Page 13 of 70 FirstFirst ... 311121314152363 ... LastLast
Results 361 to 390 of 2086

Thread: Twin Paradox: Definitive Proof That It's SR?

  1. #361
    Join Date
    Oct 2002
    Posts
    1,860
    Quote Originally Posted by Sam5
    The guy actually talked about his ?wristwatch? in SR theory, as if it were an ?ideal clock?!
    It's called a thought experiment, Sam5; you're allowed to make simplyfing assumptions for the sake of illustration.

    Try googling for tau lepton time dilation decay; you'll see a host of experiments showing relativistic time dilation. Here's one:

    http://aether.lbl.gov/www/projects/neutrino/tau.html

    This one is talking about the path of a tau lepton after collision. There are others.

    We've established, haven't we, that you don't believe in SR? That there's no point in trying to explain how SR explains, for instance, the twin "paradox", since you don't believe in the fundamental assumptions?

    Isn't that enough to move this discussion to Against the Mainstream?

  2. #362
    Join Date
    Nov 2003
    Posts
    6,196
    Quote Originally Posted by SeanF
    Doesn't matter. You claimed there was a paradox in the 1905 paper, and "it's just a myth" doesn't prove there's a paradox.
    Oh, nonsense. You see the paradox now, and I know you see it because you described its cause in your own words. So get over it and move on.

  3. #363
    Join Date
    Oct 2002
    Posts
    1,860
    Quote Originally Posted by Sam5
    Exactly!

    That?s a thermodynamical/electrodynamical time dilation effect due to the cold environment,
    No it isn't. It's a slowdown in the chemical reaction, you're the only one I know who calls it a time dilation effect.
    and you don?t have to move your watch through space in order to get it to tick more slowly!
    If i hit my old Timex with a hammer it stops running. That is not time dilation either.
    That?s why the internal closed-system ?time flow? rate of a frozen embryo stops when the embryos are frozen and the embryo can be thawed and allowed to return to its normal time-flow rate many decades after it was conceived.
    Back to this again? This is not time dilation.

  4. #364
    Join Date
    Nov 2003
    Posts
    6,196
    Quote Originally Posted by daver
    We've established, haven't we, that you don't believe in SR?
    No we haven’t. My complaints are with the “time dilation” causes being attributed only to “relative motion” in the Kinematical part of the paper, whereas in reality, they are caused by physics effects that aren’t directly related to “relative motion”. That’s why atomic clocks change their rates when placed under different gravitational potential, and this doesn’t have anything to do with “relative motion”.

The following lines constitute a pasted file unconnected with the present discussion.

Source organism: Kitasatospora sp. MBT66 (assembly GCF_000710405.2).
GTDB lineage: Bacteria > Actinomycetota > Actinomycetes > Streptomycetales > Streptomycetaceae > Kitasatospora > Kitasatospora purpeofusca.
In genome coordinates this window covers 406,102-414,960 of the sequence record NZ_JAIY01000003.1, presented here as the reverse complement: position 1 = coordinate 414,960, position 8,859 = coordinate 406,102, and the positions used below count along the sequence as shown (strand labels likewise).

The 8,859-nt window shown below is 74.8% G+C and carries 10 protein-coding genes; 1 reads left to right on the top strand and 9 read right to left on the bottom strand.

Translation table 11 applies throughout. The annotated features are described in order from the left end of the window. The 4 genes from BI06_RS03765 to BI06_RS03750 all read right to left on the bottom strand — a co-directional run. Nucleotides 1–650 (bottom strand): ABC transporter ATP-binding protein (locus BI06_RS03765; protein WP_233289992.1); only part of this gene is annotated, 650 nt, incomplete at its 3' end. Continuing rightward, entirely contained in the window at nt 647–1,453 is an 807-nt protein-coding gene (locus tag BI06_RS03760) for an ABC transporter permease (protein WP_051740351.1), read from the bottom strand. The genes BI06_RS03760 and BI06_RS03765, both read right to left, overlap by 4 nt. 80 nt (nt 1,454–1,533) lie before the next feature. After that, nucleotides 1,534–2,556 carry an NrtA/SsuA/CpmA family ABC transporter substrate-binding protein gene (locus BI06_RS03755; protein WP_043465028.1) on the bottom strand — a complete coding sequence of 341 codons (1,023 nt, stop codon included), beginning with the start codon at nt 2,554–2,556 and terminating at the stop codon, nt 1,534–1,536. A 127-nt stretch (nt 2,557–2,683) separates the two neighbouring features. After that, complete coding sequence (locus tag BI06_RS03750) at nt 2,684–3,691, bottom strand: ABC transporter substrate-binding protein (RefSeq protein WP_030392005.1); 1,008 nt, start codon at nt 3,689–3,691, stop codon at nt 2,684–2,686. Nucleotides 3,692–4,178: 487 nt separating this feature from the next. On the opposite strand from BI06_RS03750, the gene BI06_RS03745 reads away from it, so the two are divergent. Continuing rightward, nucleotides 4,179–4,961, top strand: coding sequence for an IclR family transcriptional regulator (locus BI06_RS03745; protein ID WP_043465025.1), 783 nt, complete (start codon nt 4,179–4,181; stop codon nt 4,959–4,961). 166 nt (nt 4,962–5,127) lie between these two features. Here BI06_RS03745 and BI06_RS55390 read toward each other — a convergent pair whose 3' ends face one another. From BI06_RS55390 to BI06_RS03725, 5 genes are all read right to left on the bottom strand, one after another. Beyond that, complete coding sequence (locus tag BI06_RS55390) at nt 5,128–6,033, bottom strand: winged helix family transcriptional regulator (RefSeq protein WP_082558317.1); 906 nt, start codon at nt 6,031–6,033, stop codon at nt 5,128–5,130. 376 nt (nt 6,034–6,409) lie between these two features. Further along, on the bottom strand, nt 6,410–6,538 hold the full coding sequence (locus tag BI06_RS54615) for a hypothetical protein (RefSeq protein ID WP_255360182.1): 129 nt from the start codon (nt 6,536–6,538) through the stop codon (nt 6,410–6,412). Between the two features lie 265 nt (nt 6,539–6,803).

Quote Originally Posted by daver
    Isn't that enough to move this discussion to Against the Mainstream?
    This is mainstream stuff that you just don't know about yet.

  5. #365
    Join Date
    Nov 2003
    Posts
    6,196
    Quote Originally Posted by daver
    It's a slowdown in the chemical reaction,
    Right. A slowdown in the chemical reaction rate. This is a “time dilation” effect that takes place on the molecular and atomic level inside the watch. If you warm up the watch you’ll cause a “time contraction” effect inside the watch.

    Quote Originally Posted by daver
    you're the only one I know who calls it a time dilation effect.
    Right.

    If you had known the Wright brothers in 1902, you would have probably told them that that heavy contraption never would get off the ground.

    Quote Originally Posted by daver
    If i hit my old Timex with a hammer it stops running. That is not time dilation either.
    If you shake it gently over a long period of time, it will experience the same types of rate-change effects experienced by the old clocks on board rocking ships before the counter-balance chronometer was invented.

    But if you hit it with a hammer, that will actually cause an effect that is directly related to the extreme amount of sudden acceleration experienced by the watch. See Newton’s second law of motion. You actually deform the metal parts inside the watch with such extreme amounts of sudden acceleration. It’s the same thing that would happen to you if you were in a car wreck. It’s the sudden “deceleration” (or “acceleration”) that causes the damage.

  6. #366
    Join Date
    Jun 2003
    Posts